August 29, 1962: U-2 photograph showing no construction at San Cristobal
August 29, 1962: U-2 photograph showing no construction at Guanajay
August 29, 1962: U-2 photograph of SA-2 surface-to-air missile (SAM) site under construction at La Coloma
Completed SA-2 missile site showing characteristic Star of David pattern.
October 5, 1962: CIA chart of “reconnaissance objectives in Cuba.”
Inside the CIA’s National Photographic Interpretation Center (NPIC), Washington D.C., 1962.
September 15, 1962: photograph of the Soviet large-hatch ship Poltava on its way to Cuba.
“Crateology” – photograph of crates holding Komar guided-missile patrol boats on their way to Cuba, September 1962.
Briefing version of the crate photograph with Komar image superimposed.
September 26, 1962: U-2 photograph showing surface-to-surface cruise missile (named “Kennel” by the U.S., FKR in Soviet plans) launch area at Banes.
CIA reference photograph of Soviet cruise missile in its air-launched configuration.
September 28, 1962: photograph of Soviet ship Kasimov with IL-28 bomber fuselages in crates.
October 14, 1962: U-2 photograph of a truck convoy approaching a deployment of Soviet MRBMs near Los Palacios at San Cristobal. This photograph was the first one identified by NPIC on 15 October as showing Soviet medium-range ballistic missiles in Cuba.
October 14, 1962: U-2 photograph of MRBM site two nautical miles away from the Los Palacios deployment – the second set of MRBMs found in Cuba. This site was subsequently named San Cristobal no. 1 (the photo is labeled 15 October for the day it was analyzed and printed).
CIA reference photograph of Soviet medium-range ballistic missile (SS-4 in U.S. documents, R-12 in Soviet documents) in Red Square, Moscow.
CIA briefing board for JFK showing range of Soviet MRBMs (Bobby Kennedy on 16 October jokingly asked whether the missiles could hit Oxford, Mississippi, where federal marshals had intervened only two weeks earlier, so Oxford was included). PSALM was the special codeword for intelligence data on missiles in Cuba, a compartment created at President Kennedy’s insistence for greater control of this sensitive information.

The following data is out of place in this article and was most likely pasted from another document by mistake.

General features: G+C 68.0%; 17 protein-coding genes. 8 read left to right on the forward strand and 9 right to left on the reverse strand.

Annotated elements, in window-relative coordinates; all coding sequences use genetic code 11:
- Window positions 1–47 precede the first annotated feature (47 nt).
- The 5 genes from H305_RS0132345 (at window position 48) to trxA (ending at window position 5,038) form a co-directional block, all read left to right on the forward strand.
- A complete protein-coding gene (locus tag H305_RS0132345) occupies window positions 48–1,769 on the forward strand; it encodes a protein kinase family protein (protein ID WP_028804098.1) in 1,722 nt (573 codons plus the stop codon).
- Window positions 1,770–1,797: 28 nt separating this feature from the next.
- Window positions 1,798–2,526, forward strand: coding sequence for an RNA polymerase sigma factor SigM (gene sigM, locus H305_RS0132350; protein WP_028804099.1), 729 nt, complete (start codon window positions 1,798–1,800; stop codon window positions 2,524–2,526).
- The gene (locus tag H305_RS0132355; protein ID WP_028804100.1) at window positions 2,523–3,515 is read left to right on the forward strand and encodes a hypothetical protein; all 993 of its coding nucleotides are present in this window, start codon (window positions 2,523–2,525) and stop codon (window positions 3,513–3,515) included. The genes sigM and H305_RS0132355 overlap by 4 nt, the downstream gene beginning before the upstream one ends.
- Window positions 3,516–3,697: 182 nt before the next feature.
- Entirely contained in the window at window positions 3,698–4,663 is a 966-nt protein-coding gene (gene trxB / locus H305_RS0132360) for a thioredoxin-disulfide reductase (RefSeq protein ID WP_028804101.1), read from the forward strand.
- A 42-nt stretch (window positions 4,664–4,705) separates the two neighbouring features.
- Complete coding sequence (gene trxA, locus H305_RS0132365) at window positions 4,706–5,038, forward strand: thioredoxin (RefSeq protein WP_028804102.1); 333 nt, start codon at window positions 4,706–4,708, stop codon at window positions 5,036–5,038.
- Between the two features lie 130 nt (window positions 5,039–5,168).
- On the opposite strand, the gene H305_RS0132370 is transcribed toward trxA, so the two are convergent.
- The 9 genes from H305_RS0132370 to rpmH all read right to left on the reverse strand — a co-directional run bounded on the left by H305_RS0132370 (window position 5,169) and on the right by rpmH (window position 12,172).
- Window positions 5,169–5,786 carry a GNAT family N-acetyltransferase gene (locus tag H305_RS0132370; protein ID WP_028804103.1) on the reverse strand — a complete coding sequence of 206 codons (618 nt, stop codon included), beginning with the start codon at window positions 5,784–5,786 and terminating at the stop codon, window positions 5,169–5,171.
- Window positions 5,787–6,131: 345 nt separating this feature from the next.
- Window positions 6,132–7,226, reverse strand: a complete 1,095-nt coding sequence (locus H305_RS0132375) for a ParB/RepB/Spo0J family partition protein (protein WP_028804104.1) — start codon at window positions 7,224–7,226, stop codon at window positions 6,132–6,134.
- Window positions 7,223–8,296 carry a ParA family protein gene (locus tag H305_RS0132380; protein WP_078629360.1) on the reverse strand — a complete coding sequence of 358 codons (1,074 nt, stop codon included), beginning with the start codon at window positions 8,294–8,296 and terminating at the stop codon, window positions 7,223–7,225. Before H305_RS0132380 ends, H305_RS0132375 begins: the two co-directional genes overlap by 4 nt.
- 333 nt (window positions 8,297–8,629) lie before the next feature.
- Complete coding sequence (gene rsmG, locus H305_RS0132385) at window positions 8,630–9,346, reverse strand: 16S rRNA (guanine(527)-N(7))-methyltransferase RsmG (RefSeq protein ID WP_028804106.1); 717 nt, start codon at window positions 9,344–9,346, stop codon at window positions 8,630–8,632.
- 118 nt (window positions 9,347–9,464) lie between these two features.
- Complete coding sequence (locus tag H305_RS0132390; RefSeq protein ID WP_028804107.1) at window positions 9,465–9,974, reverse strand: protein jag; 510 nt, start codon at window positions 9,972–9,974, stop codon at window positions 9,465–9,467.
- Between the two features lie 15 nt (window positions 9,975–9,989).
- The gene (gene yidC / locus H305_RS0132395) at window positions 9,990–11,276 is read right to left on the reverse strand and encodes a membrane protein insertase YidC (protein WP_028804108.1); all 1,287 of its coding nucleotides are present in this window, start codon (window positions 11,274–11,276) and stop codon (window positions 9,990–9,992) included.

October 15, 1962: U-2 photograph of IL-28 bomber crates at San Julian airfield.
October 17, 1962: U-2 photograph of first IRBM site found under construction.
October 18, 1962: White House photograph of President Kennedy meeting with Soviet foreign minister Andrei Gromyko and Ambassador Anatoly Dobrynin – in which JFK does not reveal he knows about the missiles, and Gromyko asserts that Soviet military assistance is purely defensive.
October 23, 1962: U.S. Navy low-level photograph of San Cristobal MRBM site no. 1 (mission led by Commander William Ecker).
October 23, 1962: U.S. Navy low-level photograph of nuclear warhead bunker under construction at San Cristobal no. 1.
NPIC drawing of nuclear warhead bunker under construction.
October 23, 1962: U.S. Navy low-level photograph of Sagua la Grande MRBM site.
October 24, 1962: Low-level photograph of the Poltava, turning back towards Moscow, carrying IRBM missiles (circled are the IRBM launch rings on trucks).
October 25, 1962: Low-level photograph of San Cristobal no. 1 showing extensive tracking from surging construction and possible missile readiness drills.
Low-level photograph of San Cristobal no. 1 suggesting missile readiness drills.
October 25, 1962: U.S. Navy surveillance of first Soviet F-class submarine to surface near the quarantine line (conning tower number 945, Soviet fleet number B-130, commanded by Shumkov).
Confrontation at the United Nations, October 25, 1962: deputy NPIC director David Parker points out the photographic evidence while U.S. ambassador Adlai Stevenson (at right) describes the photos. USSR ambassador Valerian Zorin is presiding at far left.
U-2 photograph of Soviet troop encampment at Holguin.
Low-level photograph of Soviet unit insignia displayed in front of their camp.
October 26, 1962: The U.S. destroyer Joseph P. Kennedy stops, boards and inspects the Marucla, a dry-cargo ship of Lebanese registry under Soviet charter to Cuba.